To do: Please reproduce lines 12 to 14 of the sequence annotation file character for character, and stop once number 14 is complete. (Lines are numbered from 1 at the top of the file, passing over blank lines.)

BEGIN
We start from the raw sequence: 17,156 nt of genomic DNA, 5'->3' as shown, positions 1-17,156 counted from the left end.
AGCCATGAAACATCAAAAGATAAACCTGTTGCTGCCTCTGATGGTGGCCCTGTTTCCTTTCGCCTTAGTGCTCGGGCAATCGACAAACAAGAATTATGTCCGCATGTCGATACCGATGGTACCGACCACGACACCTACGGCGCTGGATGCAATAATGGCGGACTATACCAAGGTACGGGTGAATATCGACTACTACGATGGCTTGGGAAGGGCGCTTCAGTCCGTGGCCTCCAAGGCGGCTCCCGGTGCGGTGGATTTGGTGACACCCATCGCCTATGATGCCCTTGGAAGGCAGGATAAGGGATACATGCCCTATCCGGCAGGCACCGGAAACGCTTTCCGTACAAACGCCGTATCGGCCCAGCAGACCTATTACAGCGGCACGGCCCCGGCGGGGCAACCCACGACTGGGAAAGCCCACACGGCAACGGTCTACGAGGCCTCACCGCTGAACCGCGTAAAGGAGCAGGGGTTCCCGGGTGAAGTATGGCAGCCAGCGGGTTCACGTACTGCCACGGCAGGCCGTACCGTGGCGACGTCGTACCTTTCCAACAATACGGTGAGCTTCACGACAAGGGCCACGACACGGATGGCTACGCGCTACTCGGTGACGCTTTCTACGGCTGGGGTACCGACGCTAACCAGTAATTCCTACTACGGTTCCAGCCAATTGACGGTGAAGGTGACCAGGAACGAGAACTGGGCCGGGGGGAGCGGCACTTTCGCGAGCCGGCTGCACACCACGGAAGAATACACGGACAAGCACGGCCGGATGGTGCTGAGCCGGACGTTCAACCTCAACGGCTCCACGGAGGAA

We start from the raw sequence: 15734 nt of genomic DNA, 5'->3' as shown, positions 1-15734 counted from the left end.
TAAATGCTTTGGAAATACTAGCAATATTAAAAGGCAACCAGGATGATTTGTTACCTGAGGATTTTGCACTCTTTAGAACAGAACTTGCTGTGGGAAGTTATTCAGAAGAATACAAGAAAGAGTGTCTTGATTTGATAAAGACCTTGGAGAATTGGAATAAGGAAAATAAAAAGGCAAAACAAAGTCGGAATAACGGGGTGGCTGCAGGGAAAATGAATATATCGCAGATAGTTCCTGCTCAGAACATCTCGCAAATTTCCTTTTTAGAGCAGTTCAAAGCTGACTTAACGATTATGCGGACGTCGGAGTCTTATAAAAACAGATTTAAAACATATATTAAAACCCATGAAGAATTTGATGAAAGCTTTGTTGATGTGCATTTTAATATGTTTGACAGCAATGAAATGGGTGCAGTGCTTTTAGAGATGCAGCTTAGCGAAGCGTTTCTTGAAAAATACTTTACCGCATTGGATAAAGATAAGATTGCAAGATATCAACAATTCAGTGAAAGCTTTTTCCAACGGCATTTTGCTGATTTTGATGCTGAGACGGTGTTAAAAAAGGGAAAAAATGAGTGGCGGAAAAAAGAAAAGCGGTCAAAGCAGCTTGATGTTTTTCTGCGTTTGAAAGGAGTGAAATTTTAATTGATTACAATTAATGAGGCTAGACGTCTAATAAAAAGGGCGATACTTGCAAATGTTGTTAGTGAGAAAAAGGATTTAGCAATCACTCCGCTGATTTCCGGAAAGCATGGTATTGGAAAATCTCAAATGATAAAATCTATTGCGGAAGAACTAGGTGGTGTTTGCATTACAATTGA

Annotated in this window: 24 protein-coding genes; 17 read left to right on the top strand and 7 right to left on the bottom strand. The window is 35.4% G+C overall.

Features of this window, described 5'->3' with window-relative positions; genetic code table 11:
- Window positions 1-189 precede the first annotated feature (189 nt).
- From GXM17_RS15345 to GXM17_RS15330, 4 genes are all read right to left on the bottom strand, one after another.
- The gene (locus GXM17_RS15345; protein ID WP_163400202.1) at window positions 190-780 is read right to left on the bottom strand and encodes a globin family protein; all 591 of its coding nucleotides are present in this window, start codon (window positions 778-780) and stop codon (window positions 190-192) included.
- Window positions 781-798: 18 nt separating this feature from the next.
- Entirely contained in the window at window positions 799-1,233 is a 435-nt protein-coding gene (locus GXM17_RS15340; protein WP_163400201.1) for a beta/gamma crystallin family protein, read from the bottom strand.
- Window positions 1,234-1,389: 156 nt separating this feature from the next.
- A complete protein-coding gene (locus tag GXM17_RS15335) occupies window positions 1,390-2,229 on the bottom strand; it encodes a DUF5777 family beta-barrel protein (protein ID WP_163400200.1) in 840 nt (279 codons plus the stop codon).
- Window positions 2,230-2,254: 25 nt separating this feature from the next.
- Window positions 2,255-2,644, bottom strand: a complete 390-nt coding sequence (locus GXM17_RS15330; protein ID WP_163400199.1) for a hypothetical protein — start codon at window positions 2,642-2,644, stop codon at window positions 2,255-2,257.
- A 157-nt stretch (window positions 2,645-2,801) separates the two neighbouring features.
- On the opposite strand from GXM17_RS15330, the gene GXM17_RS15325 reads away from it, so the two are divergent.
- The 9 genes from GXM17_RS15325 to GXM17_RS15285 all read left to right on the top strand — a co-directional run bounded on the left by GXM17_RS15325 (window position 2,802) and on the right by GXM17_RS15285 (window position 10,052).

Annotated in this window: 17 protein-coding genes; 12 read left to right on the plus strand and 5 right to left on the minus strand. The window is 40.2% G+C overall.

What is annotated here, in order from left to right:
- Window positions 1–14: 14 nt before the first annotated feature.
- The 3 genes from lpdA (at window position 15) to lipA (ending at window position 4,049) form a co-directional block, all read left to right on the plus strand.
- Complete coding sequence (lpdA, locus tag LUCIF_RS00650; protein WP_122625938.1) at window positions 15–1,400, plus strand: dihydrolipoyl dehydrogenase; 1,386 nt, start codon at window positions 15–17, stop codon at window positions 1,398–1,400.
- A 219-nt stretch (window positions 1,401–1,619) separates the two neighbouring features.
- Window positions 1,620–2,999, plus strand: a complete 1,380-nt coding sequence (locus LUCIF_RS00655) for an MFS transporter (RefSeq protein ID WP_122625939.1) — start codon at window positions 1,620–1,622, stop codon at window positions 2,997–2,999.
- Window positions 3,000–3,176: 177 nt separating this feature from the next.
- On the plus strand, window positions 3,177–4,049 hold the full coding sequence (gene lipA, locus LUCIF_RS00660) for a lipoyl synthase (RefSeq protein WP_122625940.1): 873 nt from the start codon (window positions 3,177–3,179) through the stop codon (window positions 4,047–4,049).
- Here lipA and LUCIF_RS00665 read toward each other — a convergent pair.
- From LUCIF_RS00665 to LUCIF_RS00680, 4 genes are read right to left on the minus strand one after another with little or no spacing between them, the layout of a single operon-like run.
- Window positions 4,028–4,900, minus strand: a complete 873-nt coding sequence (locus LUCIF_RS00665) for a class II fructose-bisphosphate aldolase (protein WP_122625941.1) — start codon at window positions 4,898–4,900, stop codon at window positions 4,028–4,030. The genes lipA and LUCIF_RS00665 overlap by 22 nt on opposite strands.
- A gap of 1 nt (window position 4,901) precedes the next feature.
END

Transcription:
- Window positions 1,234-1,389: 156 nt separating this feature from the next.
- A complete protein-coding gene (locus tag GXM17_RS15335) occupies window positions 1,390-2,229 on the bottom strand; it encodes a DUF5777 family beta-barrel protein (protein ID WP_163400200.1) in 840 nt (279 codons plus the stop codon).
- Window positions 2,230-2,254: 25 nt separating this feature from the next.